Currently, USTs are regulated by the Tennessee Department of Environment and Conservation, and rules are in place that determine how these tanks are installed, operated, removed or closed. If a tank is regulated, these regulations must be followed. If a tank is not regulated, these requirements are not technically applicable. How do you tell if your tank is regulated or not? The primary indicator of your tanks being subject to TDEC regulations is this: do you or have you ever paid tank fees to the State of Tennessee? If the answer is yes, your tanks are absolutely regulated. If the answer is no, it does not necessarily mean you are the owner of an unregulated tank –certain other requirements must be met as well. If your tank was taken out of service prior to November 8, 1984, then you do not meet the definition of owner consistent with TDEC regulations. In this case, the owner is the person who last owned the tanks prior to discontinuation of its use. In addition, tanks that were used for heating oil storage for boilers are not regulated.

So you just found what you believe to be a UST on your property – what now? First and foremost, stop work immediately. Do not remove the tank and move on with your project. If this tank is regulated, unapproved removal of a tank is a serious issue that will likely result in significant assessment required by TDEC. After the tank is identified and work stops, contact an environmental professional. Tioga has experienced staff to determine if the tank is regulated or not. If it is determined your tank is regulated, you are required to close the tank in conformance with the current TDEC regulations. However, if the tank is not regulated, these regulations do not apply. Tioga always recommends that the tank is closed consistent with TDEC guidelines whether it is regulated or not. This will provide documentation that the tank was properly closed and no environmental risk to human health or safety remains as a result of leaks in the tank. Simply removing a tank from the ground without the proper documentation can lead to multiple questions as to the environmental impact of the tank in the event the property is sold. In addition, if the property is entered in a brownfields program, TDEC will require that the documentation of removal of the tank is provided, regardless of the regulated or unregulated nature of the tank.

USTs are everywhere. If you purchased a property where you find a previously unknown UST is present, it is not the end of the world. Chances are that it is not regulated. However, it is in your best interest to properly document the closure and removal of the tank. If you find yourself in this position, please do not hesitate to contact Tioga. We can help you get it out of the ground and make sure you have the documentation to prove it was removed properly.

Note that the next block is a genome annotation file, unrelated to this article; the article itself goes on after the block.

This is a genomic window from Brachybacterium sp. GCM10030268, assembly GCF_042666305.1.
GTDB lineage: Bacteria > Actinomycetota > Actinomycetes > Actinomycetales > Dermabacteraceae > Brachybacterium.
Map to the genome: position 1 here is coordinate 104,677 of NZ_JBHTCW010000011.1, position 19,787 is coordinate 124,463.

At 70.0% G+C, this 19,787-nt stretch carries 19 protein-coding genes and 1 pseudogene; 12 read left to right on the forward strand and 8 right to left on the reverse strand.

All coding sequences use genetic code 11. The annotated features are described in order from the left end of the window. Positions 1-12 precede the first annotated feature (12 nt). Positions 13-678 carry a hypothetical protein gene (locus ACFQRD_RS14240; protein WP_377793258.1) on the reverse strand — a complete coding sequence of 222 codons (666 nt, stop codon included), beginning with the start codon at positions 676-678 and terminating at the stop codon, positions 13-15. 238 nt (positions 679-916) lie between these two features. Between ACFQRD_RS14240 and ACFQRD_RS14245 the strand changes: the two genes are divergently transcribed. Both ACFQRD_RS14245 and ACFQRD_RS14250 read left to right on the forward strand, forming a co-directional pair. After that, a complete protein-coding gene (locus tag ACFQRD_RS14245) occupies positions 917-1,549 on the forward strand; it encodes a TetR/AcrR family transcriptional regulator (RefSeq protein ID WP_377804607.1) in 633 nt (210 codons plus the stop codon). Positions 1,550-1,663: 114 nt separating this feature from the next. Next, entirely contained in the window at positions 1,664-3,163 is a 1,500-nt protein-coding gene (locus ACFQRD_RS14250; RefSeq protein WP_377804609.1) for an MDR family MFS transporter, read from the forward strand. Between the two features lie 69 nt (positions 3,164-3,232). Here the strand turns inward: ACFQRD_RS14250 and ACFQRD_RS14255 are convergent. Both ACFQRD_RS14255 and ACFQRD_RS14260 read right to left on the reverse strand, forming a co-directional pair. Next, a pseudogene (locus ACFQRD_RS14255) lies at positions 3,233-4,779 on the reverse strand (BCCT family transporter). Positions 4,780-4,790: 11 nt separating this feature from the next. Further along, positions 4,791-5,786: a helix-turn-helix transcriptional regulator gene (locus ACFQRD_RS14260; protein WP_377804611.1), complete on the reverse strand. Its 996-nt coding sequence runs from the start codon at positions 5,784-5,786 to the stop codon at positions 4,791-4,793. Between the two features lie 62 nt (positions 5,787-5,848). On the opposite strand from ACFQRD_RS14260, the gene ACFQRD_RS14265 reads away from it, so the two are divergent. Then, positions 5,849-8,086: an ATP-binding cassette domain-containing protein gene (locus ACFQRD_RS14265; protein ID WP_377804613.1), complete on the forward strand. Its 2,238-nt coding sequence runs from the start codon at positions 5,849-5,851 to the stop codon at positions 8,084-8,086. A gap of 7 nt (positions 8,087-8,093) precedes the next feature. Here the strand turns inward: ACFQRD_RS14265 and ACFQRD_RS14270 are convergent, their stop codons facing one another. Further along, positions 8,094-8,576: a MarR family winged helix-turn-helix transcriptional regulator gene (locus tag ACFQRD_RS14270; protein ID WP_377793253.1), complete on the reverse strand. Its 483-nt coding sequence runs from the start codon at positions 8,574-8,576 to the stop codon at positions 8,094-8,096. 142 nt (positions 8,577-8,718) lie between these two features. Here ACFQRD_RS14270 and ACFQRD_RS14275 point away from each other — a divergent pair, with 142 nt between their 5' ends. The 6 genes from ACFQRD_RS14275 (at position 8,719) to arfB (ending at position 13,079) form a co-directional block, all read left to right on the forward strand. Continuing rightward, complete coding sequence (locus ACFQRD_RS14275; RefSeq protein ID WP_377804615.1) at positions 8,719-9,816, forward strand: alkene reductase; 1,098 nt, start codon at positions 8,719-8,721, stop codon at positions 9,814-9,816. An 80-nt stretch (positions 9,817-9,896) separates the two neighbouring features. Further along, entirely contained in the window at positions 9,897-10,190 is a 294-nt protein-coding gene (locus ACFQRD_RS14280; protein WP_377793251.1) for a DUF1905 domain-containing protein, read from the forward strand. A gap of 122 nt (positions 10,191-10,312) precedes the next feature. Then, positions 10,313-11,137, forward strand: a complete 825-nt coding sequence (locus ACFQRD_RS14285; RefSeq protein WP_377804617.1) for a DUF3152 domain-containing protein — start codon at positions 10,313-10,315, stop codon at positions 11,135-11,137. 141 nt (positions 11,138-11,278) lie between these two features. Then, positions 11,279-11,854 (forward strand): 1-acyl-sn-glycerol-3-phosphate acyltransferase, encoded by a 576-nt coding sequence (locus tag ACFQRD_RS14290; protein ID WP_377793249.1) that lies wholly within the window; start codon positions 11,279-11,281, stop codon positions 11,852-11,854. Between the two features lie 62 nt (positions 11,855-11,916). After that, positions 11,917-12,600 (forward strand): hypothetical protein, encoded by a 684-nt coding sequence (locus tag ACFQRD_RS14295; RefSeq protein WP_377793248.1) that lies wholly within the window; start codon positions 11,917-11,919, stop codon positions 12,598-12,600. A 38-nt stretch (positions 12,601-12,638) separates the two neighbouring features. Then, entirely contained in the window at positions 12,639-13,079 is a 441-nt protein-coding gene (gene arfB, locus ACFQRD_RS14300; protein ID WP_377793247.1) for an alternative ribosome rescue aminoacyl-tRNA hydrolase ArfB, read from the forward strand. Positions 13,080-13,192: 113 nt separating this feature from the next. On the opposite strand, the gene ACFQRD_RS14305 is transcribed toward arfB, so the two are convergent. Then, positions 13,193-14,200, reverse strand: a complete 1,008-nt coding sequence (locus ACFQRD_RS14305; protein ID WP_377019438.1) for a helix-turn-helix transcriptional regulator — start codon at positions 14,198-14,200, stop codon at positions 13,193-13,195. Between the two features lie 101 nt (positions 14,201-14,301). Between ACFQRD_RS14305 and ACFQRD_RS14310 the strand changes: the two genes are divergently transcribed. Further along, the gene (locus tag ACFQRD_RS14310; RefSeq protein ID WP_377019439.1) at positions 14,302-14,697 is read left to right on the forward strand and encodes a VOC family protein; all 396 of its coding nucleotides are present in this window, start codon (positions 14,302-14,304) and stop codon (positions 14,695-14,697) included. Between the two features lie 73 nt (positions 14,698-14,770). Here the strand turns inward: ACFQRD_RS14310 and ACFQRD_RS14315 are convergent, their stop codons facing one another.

Posted by Christina Babu at 03 May 2022

It’s April, and Earth Day is around the corner. There’s no better time than now to plan ahead and explore new ways we can live a more environmentally sustainable lifestyle and minimize our carbon footprint. Holidays typically have an even greater impact on the environment. Our usual traditions can often distract us from our everyday efforts to be eco-friendly. The good news is that we have plenty of tips to enjoy your favorite holidays while also respecting Mother Nature!

Valentine’s Day

Ditch the bouquet and flowers, and show your love is lasting with a plant. Though a dozen red roses may seem romantic, their vase life is very short. A potted plant, like a succulent or monstera, not only lasts longer, but it also elevates the aesthetic of any room, making it feel more bright and cozy. There are also several options for loved ones who don’t have a green thumb.

An inconvenient truth is that the floral industry has major negative ramifications on the environment. Just one bouquet of roses and lilies can produce up to 3 kilograms of carbon dioxide! This calculation doesn’t even include transportation from across the world to your local florist, but it’s rather due to greenhouses that require excessive amounts of energy to run. Such greenhouses also use high volumes of pesticides and herbicides that can potentially enter the land’s soil and groundwater, as well as detract pollinators like bees that we depend on for growing our food. 

Easter

Dyeing eggs is a common pastime for those who celebrate Easter or just love spring colors, but think twice before you toss that egg into the trash after the holiday! Egg shells can serve as natural fertilizer for your soil. Their high levels of calcium carbonate help strengthen plant cell walls, while other minerals like potassium, phosphorus and magnesium can help your plants grow fuller and healthier.